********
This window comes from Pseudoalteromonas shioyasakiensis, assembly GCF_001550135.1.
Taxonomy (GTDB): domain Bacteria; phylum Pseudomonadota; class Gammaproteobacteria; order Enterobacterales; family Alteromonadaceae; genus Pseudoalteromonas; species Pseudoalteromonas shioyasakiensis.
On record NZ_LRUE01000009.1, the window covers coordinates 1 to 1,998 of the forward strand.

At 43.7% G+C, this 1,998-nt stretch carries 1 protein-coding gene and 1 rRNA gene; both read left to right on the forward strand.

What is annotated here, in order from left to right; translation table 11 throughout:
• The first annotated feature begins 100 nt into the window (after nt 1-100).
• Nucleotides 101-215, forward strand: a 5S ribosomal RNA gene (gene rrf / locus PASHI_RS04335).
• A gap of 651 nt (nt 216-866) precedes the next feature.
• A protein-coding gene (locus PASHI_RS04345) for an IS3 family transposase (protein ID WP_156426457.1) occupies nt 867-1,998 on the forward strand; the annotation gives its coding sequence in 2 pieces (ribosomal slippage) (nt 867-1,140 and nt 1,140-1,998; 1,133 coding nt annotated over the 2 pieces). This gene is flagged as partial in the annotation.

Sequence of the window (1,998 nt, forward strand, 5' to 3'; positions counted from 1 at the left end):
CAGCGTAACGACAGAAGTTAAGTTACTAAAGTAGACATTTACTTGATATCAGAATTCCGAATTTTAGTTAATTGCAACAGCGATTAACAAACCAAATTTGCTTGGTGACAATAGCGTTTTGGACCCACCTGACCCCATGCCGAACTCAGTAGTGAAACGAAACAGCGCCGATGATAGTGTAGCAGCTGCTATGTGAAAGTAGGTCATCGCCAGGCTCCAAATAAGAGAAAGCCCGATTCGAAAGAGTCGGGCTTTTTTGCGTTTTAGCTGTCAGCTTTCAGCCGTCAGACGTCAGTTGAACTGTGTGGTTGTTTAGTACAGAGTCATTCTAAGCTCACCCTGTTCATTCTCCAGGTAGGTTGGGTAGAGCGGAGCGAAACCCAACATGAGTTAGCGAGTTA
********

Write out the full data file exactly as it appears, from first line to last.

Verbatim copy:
This window comes from Pseudoalteromonas shioyasakiensis, assembly GCF_001550135.1.
Taxonomy (GTDB): domain Bacteria; phylum Pseudomonadota; class Gammaproteobacteria; order Enterobacterales; family Alteromonadaceae; genus Pseudoalteromonas; species Pseudoalteromonas shioyasakiensis.
On record NZ_LRUE01000009.1, the window covers coordinates 1 to 1,998 of the forward strand.

At 43.7% G+C, this 1,998-nt stretch carries 1 protein-coding gene and 1 rRNA gene; both read left to right on the forward strand.

What is annotated here, in order from left to right; translation table 11 throughout:
• The first annotated feature begins 100 nt into the window (after nt 1-100).
• Nucleotides 101-215, forward strand: a 5S ribosomal RNA gene (gene rrf / locus PASHI_RS04335).
• A gap of 651 nt (nt 216-866) precedes the next feature.
• A protein-coding gene (locus PASHI_RS04345) for an IS3 family transposase (protein ID WP_156426457.1) occupies nt 867-1,998 on the forward strand; the annotation gives its coding sequence in 2 pieces (ribosomal slippage) (nt 867-1,140 and nt 1,140-1,998; 1,133 coding nt annotated over the 2 pieces). This gene is flagged as partial in the annotation.

Sequence of the window (1,998 nt, forward strand, 5' to 3'; positions counted from 1 at the left end):
CAGCGTAACGACAGAAGTTAAGTTACTAAAGTAGACATTTACTTGATATCAGAATTCCGAATTTTAGTTAATTGCAACAGCGATTAACAAACCAAATTTGCTTGGTGACAATAGCGTTTTGGACCCACCTGACCCCATGCCGAACTCAGTAGTGAAACGAAACAGCGCCGATGATAGTGTAGCAGCTGCTATGTGAAAGTAGGTCATCGCCAGGCTCCAAATAAGAGAAAGCCCGATTCGAAAGAGTCGGGCTTTTTTGCGTTTTAGCTGTCAGCTTTCAGCCGTCAGACGTCAGTTGAACTGTGTGGTTGTTTAGTACAGAGTCATTCTAAGCTCACCCTGTTCATTCTCCAGGTAGGTTGGGTAGAGCGGAGCGAAACCCAACATGAGTTAGCGAGTTA